Jack beans as a main crop

For many hungry subsistence farmers Jack beans are proving essential!
In several SSA countries they are being grown by hundreds of farmers as they not only fertilise the soil but can provide food when there is nothing else!
Perhaps even more importantly they will provide some income when harvested!
Later other crops will be grown.

If you wish to know more contact, Graham Knight, BioDesign at


Hi, Graham. I think it would be very helpful if you could share details on the stage of harvest for the jack beans, the cooking time and any other key food preparation steps these farmers are carrying out. I say this as someone who once endured some violent vomiting after eating mature jackbeans that had been boiled for a while. But, how long the boiling was—I don’t know. I do know that jackbeans proved that they could endure 6 month dry seasons in northern Belize and they did give a fertility response in succeeding corn crops.
Tom Post

Our 1000+ subsistence farmers have yet to harvest their JB crop.
But one group, who were starving, decided to cook some that had been bought for sowing.
The result was so awful that they threw it away!

If you look around the ECHO website you will discover that JB have been germinated for tests done for USAid in Mozambique and shown they can be"delicious"!.
Graham Knight

1 Like

Here is the link to the original Feed the Future & USAID doc that describes the detoxification process. The EDN article by Dawn Berkelaar is a summary of this document and shares photos of the detoxification process (through germination then boiling) we replicated here at ECHO, FL.

1 Like


That’s a great question regarding getting sick. To keep this simple, jack beans are a legume. All legumes have a protein called tripense inhibitor. This reduces the biological activity by controlling the activation and catalytic reactions of this protein which interferes with naturally digestion process. Thus may people get sick from not properly cooking legumes all over the world. Education is needed to ensure these high protein crops can be consumed safely.

Further information on jack beans being utilized in Africa can be read in this link here. It also discusses how to prepare them properly and safely for human consumption.

Finally, thank you Graham for being continuing the clamor for small-scale farmers to use jack beans.

Be blessed,

1 Like

It seems little recognized that by sowing Jack beans small farmers can start their own agro-ecology!
It overcomes many of the problems found with the usual CA techniques and can deter wandering animals so often found in SSA countries.

Graham Knight

1 Like


Sounds like a research paper is needed on this subject.

Let me know I how I can assist.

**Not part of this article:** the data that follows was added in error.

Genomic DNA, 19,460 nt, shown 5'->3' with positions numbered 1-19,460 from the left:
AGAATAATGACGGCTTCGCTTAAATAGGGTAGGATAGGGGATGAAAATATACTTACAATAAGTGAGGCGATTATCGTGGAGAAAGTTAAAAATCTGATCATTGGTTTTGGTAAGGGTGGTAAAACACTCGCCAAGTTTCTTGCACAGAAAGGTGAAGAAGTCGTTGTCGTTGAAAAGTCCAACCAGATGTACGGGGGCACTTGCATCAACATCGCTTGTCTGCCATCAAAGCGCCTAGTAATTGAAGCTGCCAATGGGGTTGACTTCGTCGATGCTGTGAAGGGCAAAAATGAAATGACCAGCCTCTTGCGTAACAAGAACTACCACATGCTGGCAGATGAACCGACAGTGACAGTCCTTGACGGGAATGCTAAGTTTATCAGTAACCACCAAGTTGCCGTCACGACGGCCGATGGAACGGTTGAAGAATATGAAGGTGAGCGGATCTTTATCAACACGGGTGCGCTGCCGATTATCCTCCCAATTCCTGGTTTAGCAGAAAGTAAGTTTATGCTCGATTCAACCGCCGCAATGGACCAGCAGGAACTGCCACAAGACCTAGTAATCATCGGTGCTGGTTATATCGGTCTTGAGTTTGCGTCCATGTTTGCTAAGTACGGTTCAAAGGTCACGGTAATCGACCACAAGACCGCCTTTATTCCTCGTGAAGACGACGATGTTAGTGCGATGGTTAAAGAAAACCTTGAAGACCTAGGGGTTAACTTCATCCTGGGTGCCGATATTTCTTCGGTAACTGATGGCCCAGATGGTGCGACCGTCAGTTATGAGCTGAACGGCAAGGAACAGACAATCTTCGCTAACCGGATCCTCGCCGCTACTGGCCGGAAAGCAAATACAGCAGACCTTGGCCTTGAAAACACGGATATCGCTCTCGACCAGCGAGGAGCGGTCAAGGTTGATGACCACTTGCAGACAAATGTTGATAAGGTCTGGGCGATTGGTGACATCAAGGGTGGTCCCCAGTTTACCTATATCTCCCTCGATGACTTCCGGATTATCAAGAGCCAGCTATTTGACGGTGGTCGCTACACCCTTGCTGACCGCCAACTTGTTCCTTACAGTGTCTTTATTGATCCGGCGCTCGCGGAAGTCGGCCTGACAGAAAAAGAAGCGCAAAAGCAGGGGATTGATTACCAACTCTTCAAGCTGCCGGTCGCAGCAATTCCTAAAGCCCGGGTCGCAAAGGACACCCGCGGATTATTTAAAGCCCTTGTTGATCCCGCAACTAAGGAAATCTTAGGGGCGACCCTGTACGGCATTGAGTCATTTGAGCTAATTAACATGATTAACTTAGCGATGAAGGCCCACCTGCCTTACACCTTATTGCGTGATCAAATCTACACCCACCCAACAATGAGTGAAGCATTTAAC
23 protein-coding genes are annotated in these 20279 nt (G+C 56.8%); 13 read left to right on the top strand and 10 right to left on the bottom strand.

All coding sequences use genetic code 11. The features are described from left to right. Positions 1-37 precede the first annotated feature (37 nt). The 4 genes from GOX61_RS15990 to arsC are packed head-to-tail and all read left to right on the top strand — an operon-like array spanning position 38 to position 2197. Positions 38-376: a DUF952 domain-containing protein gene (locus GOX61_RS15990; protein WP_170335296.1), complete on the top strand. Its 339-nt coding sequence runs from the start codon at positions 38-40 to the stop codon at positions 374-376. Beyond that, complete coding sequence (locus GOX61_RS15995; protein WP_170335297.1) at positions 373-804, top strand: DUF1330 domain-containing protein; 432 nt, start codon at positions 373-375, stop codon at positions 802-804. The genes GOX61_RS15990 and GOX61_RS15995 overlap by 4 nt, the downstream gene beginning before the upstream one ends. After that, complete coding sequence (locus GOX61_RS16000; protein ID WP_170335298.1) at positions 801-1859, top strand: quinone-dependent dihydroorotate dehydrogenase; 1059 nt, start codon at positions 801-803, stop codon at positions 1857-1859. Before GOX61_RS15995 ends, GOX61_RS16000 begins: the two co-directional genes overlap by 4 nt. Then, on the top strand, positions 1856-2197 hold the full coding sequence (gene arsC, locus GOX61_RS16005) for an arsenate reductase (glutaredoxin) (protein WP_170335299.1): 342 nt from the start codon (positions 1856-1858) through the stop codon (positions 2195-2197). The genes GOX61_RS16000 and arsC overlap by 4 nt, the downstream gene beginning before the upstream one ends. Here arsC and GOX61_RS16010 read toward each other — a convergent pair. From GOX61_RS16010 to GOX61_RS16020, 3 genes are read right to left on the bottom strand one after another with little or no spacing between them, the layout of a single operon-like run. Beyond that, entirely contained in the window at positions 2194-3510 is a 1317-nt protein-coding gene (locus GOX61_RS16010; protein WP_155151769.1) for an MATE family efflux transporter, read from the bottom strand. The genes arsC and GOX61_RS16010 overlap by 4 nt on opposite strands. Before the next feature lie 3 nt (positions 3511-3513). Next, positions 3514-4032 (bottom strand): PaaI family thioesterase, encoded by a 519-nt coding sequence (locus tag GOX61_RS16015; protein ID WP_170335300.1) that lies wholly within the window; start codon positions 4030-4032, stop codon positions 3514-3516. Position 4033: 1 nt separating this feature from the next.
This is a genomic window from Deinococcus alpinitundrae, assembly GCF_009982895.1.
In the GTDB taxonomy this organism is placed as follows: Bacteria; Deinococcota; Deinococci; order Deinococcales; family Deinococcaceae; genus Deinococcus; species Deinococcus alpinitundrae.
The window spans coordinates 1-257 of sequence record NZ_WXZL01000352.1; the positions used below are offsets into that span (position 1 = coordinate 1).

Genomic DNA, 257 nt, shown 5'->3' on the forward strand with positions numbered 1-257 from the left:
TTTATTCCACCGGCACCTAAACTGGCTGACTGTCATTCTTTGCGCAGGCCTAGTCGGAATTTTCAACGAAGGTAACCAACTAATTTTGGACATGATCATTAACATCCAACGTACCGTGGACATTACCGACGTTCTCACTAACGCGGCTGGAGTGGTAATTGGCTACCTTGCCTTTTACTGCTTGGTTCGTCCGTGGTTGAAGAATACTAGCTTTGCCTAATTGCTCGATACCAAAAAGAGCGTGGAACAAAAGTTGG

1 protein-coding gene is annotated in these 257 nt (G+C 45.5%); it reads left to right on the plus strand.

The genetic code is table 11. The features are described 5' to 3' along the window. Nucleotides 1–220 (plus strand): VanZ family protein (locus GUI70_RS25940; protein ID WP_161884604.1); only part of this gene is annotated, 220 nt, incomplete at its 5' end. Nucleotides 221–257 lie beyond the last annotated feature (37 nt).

Hi David,

Any research must help!
What did you have in mind?


Many subsistence farmers are interested in the JB and more research on it will be good.

Dear Alfred,
It looks as If I somehow missed your original message.

Do I gather you have an NGO?
It might be best to email me at biodesigndiy@gmail.com

1 Like

Some additional resources which may be of interest have been added to the ECHOcommunity collection on Jack Bean .

1 Like

Hi Grahams.

Can Jack beans grow well in heavy rain or rainy areas such as Niger Delta area of Nigeria?

There are commercial sources of jack bean seed in Brazil, where it is called “feijao de porco” (“pig bean”) including:



Great question Akpobome Agadaigho,

Yes! Jack bean grows very well in heavy rain, and prefers hot, humid climates. But it also does with as little as 600mm of rain over it’s growing season. Here is some data from research done by the ECHO Asia team in several countries in the region.

Here is a graph of the monthly rainfall at each of five trial sites (countries) where legumes were evaluated.

And here is a bar graph of the dry matter production (metric tonnes/hectare) for legumes trialed in each of five countries. Jack bean is the blue bar for each of the countries.

To read more about green manure cover crops and this trial, read ECHO Best Practice Note 7

1 Like

Dear Graham
Greetings from Malawi.Ruraleducation is a Non Governmental Organisation and works on sustainable Agriculture with small holder farmers we would want to partner you and grow jack beans
Please let me know on how we can achieve this

_Dear Mtekela_Mkanda Brown,

I am unable to find your organisation details so it would be best if

you emailed me at biodesigndiy@gmail.com
We can then send you a pdf giving full details of the JB Project.
Graham Knight

Dear Graham
My organisations contact details are ruraleducations@yahoo.com or else ruraleducation37@gmail.com

Looking forward to hearing from you



Dear Graham
We are a Non Governmental Organisation in Malawi.and supports small holder farmers .We would want to partner you on the beans project we are new here we dont know how we can go about the project
Please share us more on ruraleducation37@gmail.com or else ruraleducations@yahoo.com
Looking forward to hearing from you

I need some Jack beans and any other legumes that can grow well in rainy southern Nigeria, to give to farmers for planting. Please how can I get them from this echo website?

ECHO’s global seed bank can be found here. You can order seeds on this page. ECHO is not a seed supplier. Our seed bank offers trial packet of seeds for you to plant and assess for your specific context. If you need bulk seed, contact local agrodealers orr seed suppliers.

In order to select which GMCCs may be best for you, try our interactive GMCC selection tool.